OSWEGO — SUNY Oswego’s sculpture garden now blooms with bright red spikes and other eye-catching pieces in the second biennial Oswego Sculpture Initiative between Marano Campus Center and Penfield Library.
The display showcases the work of six artists from as far away as North Carolina and as near as Rochester.
One piece remains from the 2014-16 inaugural exhibition: “Campanile (Bell Tower).” Artist Edward Kelley of Drake University in Des Moines donated his work to the college, according to Tyler Art Gallery Director Michael Flanagan and art faculty member Benjamin Entner, co-founders of the Oswego Sculpture Initiative. Ultimately, Drake’s piece will stand near the south entrance of the Richard S. Shineman Center for Science, Engineering and Innovation.
The new exhibition features sculptures by Jim Gallucci of Greensboro, North Carolina; miChelle Vara of Wilton, who also had a piece in the first show; Frederick Douglass Schatz of Potsdam; Cathy Perry of Chocowinity, North Carolina; and Kevin Dartt and Duncan Chase, both of Rochester.
Entner, who also founded the fiery iron pour demonstration each autumn, said the teaching-and-learning value of public art for campus and the greater community is significant. “I have enjoyed eavesdropping on faculty, staff and students while they remark, both good and bad, on the sculptures,” he said. “I think both good and bad comments are positive — people are now talking about art on campus and it has become something they expect and want.”
Student artists benefit, Entner said, because they can see works by sculptors making a living at their art, explore firsthand their media and methods, and even take part in the process of assembling the exhibition. “This time around a few students were able to be more intimately involved in the process,” he said.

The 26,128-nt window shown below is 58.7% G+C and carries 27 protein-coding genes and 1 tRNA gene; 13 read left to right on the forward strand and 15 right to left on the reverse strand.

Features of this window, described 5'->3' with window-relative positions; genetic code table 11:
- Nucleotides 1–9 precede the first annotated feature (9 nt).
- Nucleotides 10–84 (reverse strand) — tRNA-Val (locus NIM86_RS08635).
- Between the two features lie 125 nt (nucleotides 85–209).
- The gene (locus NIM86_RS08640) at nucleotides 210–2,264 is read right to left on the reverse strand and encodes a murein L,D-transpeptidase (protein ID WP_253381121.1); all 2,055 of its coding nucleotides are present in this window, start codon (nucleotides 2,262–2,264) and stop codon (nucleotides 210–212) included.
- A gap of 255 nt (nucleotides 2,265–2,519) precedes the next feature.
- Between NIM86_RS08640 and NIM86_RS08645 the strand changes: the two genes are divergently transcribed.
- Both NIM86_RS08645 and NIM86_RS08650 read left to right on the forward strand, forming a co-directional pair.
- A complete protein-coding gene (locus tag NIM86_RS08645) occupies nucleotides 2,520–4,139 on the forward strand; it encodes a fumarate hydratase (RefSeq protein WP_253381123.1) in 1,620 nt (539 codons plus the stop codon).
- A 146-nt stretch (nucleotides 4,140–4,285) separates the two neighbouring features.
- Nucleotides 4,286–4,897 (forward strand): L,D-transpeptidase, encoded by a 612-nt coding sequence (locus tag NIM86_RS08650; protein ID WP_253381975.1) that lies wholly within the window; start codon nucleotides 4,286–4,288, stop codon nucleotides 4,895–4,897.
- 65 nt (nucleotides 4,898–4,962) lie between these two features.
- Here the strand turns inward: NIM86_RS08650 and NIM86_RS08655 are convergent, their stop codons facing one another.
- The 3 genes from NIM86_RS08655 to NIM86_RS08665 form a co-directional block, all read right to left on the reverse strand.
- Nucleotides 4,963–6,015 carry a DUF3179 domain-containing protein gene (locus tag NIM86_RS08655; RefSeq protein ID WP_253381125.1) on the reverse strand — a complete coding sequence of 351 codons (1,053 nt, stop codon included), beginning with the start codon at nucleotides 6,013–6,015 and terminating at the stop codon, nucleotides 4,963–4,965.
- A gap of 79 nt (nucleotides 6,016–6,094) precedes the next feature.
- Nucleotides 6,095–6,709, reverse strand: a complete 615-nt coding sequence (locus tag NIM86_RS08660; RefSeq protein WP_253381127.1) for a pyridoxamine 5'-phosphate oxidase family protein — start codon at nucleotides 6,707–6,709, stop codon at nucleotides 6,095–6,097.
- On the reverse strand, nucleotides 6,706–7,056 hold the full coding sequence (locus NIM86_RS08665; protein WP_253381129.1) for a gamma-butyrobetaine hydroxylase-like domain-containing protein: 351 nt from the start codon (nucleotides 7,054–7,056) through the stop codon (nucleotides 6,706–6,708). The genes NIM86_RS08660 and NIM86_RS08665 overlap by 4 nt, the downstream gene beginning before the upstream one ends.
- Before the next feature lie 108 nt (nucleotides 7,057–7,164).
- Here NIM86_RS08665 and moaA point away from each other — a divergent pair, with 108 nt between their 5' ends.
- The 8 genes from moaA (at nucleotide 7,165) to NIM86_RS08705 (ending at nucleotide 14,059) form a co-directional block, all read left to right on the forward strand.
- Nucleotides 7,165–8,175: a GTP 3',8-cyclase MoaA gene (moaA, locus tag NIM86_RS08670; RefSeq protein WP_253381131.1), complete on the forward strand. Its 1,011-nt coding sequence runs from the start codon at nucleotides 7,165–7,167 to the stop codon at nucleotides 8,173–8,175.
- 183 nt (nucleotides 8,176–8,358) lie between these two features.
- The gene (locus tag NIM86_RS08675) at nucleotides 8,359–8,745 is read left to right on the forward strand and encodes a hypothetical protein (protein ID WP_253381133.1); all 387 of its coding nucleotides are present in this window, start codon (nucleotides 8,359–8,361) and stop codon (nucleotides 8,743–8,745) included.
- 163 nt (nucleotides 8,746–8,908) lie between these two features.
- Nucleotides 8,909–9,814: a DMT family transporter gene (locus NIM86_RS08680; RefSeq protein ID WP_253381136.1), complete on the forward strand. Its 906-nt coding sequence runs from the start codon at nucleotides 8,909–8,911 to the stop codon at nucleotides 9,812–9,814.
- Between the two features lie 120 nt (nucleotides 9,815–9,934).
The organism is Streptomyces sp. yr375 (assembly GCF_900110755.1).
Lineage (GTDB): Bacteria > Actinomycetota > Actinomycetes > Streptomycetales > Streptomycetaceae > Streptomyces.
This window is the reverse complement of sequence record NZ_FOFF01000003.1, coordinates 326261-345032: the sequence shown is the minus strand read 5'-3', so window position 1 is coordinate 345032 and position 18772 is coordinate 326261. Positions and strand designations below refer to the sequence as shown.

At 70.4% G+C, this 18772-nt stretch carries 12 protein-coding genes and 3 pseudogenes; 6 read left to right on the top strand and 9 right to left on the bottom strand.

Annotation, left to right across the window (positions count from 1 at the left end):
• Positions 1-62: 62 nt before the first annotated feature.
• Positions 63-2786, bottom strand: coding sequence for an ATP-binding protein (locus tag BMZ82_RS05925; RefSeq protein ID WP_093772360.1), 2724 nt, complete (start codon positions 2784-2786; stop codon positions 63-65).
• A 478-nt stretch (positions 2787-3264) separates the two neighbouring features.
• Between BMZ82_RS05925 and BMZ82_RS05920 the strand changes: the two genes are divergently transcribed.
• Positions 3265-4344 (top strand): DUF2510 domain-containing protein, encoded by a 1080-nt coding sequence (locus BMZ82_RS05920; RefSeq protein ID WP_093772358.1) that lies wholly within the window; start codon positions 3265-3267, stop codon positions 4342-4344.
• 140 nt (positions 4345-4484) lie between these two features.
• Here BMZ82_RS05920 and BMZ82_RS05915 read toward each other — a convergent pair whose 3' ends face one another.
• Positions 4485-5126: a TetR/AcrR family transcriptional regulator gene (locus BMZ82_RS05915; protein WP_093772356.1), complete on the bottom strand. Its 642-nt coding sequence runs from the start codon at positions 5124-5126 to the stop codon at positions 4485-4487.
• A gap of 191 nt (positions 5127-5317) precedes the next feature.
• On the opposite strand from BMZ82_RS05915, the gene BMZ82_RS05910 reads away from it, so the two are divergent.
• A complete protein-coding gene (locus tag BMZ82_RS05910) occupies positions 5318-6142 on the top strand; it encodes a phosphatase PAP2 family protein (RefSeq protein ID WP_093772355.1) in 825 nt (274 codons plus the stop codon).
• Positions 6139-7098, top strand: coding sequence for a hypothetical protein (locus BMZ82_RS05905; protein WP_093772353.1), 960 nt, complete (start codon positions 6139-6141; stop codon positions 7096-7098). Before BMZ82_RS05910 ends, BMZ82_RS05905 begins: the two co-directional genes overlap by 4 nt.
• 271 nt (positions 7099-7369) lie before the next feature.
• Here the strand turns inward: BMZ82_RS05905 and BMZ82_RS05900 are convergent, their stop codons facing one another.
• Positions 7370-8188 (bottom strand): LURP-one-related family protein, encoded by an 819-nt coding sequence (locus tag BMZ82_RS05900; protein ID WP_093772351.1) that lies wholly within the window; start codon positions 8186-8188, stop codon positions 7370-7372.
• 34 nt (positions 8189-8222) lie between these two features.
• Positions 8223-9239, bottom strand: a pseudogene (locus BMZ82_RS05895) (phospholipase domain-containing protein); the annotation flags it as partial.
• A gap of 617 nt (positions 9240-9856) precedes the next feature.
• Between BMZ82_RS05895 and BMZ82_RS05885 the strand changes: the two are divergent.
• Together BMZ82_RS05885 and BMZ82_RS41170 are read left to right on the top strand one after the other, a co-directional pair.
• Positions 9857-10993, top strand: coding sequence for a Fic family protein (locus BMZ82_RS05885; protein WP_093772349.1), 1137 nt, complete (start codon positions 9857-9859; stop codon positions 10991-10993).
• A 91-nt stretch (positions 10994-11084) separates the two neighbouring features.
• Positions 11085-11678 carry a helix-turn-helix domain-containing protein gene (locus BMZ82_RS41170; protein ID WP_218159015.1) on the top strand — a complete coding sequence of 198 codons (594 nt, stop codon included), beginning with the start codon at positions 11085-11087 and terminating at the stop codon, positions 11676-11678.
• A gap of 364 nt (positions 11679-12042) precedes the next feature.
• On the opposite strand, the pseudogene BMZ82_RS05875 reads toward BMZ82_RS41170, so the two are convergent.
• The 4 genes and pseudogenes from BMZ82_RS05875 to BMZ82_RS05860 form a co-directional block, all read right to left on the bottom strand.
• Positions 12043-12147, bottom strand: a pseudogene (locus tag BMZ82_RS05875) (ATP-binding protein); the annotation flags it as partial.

Nearly all the new sculptures are in place. Gallucci, for example, installed “Divine Wind II” on a hot day in late July. The circular swirls of stainless steel tubing on a weathering steel base evoke a gateway or door to give visitors “entry” into his art and to heighten our awareness of art in public spaces, he said.
“Divine Wind II” is part of a series, said Gallucci, who earned fine arts degrees at Le Moyne College and Syracuse University. In an artist’s statement, he wrote that art “evokes a chord deep within us. Good art challenges us, can make us feel righteous, move us, soothe us, heal us and bring us peace.”
The piece Gallucci originally planned for SUNY Oswego was installed in Orlando earlier this summer, a few days after the June 12 massacre in the Pulse nightclub. “We just saw a whole city of hurt, but we hope we gave them some hope, too,” he said. “Mine is an art piece about that whole day, about great sorrow and giving and hope.”
Other pieces installed for the latest two-year run include:
* Vara’s “Industrial Nation,” which features steel H beams and a farm implement wheel, a remembrance of lives lost during 9/11. The artist wrote that one beam is angled “to signify the rise of human interaction, care, relationships, opportunities, change and the horizon, and the other standing straight to portray this country’s unified strength against obstacles. The wheel and hub holds all components together while the cogs grab, moving forward in a representation of all rescue and military forces working together.”
* Dartt’s “Under the Wave,” an interactive wood, steel and acrylic sculpture that he said “stands as a cautionary tale of what may happen as the elements of our synthetically driven lifestyle meet the natural environment. It evokes a sense of peril from the water or, more specifically, from dangerously polluted waters.”
* Schatz’s “Prince,” a welded steel gathering of outsized triangular spikes that appear to rise from the earth, “arranged in a circular pattern and individually bolted to a substrate, illustrating (Schatz’s) belief that while we are an integral part of the earth and its environment, we seek to separate ourselves from it as well,” the artist wrote.
* Perry’s “The Tall Thin Woman,” a cast aluminum piece representing a farm woman standing in a flower garden. The artist, who explores themes of families entwined and interwoven for survival, noted: “The braid of her hair and the lines of her skirt flow back to show the blowing Kentucky wind. The figure holds a flower freshly cut from her garden.”
* Chase’s “Arc #2,” a sculptural composition of cast bronze, iron cedar, sheet copper, zinc, brass, mild steel and welded steel. The artist, whose work investigates the point at which the human and animal worlds collide, wrote: “The nautical forms and gestures in this sculpture initially boast strength and protection but when occupied will reflect warmth, safety, compassion and a bustling community. The artist hopes this sculpture will serve as a safe haven for local wildlife and draw attention to our important symbiotic relationship.”